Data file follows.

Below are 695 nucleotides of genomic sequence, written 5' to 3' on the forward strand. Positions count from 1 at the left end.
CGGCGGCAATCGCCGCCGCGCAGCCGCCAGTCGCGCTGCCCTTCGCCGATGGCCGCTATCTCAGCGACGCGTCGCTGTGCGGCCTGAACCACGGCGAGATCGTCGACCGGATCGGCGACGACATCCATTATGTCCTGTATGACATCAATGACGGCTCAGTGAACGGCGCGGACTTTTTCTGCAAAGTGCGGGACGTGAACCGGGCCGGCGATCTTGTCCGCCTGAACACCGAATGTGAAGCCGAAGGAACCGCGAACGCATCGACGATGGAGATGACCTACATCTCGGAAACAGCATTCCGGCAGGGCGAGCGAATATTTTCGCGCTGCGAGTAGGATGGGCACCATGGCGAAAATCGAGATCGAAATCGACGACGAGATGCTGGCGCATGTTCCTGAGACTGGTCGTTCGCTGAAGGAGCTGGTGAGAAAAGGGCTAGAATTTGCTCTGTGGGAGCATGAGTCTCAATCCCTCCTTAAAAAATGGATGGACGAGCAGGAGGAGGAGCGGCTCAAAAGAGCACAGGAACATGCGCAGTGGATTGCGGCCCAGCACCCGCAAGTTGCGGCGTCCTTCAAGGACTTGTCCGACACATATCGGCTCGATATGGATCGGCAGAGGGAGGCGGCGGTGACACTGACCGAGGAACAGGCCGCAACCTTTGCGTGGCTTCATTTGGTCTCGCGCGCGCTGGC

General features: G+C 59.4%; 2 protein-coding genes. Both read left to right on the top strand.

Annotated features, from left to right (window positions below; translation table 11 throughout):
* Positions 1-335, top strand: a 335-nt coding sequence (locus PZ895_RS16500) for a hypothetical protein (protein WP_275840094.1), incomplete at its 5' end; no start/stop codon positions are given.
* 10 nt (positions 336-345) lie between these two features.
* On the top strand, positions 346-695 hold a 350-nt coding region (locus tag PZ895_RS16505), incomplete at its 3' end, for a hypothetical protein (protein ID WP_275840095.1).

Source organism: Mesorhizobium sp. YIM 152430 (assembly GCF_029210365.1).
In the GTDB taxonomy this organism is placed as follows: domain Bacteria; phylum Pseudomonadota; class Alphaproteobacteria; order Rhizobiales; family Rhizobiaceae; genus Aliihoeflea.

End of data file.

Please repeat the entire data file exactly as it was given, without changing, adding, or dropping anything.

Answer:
Below are 695 nucleotides of genomic sequence, written 5' to 3' on the forward strand. Positions count from 1 at the left end.
CGGCGGCAATCGCCGCCGCGCAGCCGCCAGTCGCGCTGCCCTTCGCCGATGGCCGCTATCTCAGCGACGCGTCGCTGTGCGGCCTGAACCACGGCGAGATCGTCGACCGGATCGGCGACGACATCCATTATGTCCTGTATGACATCAATGACGGCTCAGTGAACGGCGCGGACTTTTTCTGCAAAGTGCGGGACGTGAACCGGGCCGGCGATCTTGTCCGCCTGAACACCGAATGTGAAGCCGAAGGAACCGCGAACGCATCGACGATGGAGATGACCTACATCTCGGAAACAGCATTCCGGCAGGGCGAGCGAATATTTTCGCGCTGCGAGTAGGATGGGCACCATGGCGAAAATCGAGATCGAAATCGACGACGAGATGCTGGCGCATGTTCCTGAGACTGGTCGTTCGCTGAAGGAGCTGGTGAGAAAAGGGCTAGAATTTGCTCTGTGGGAGCATGAGTCTCAATCCCTCCTTAAAAAATGGATGGACGAGCAGGAGGAGGAGCGGCTCAAAAGAGCACAGGAACATGCGCAGTGGATTGCGGCCCAGCACCCGCAAGTTGCGGCGTCCTTCAAGGACTTGTCCGACACATATCGGCTCGATATGGATCGGCAGAGGGAGGCGGCGGTGACACTGACCGAGGAACAGGCCGCAACCTTTGCGTGGCTTCATTTGGTCTCGCGCGCGCTGGC

General features: G+C 59.4%; 2 protein-coding genes. Both read left to right on the top strand.

Annotated features, from left to right (window positions below; translation table 11 throughout):
* Positions 1-335, top strand: a 335-nt coding sequence (locus PZ895_RS16500) for a hypothetical protein (protein WP_275840094.1), incomplete at its 5' end; no start/stop codon positions are given.
* 10 nt (positions 336-345) lie between these two features.
* On the top strand, positions 346-695 hold a 350-nt coding region (locus tag PZ895_RS16505), incomplete at its 3' end, for a hypothetical protein (protein ID WP_275840095.1).

Source organism: Mesorhizobium sp. YIM 152430 (assembly GCF_029210365.1).
In the GTDB taxonomy this organism is placed as follows: domain Bacteria; phylum Pseudomonadota; class Alphaproteobacteria; order Rhizobiales; family Rhizobiaceae; genus Aliihoeflea.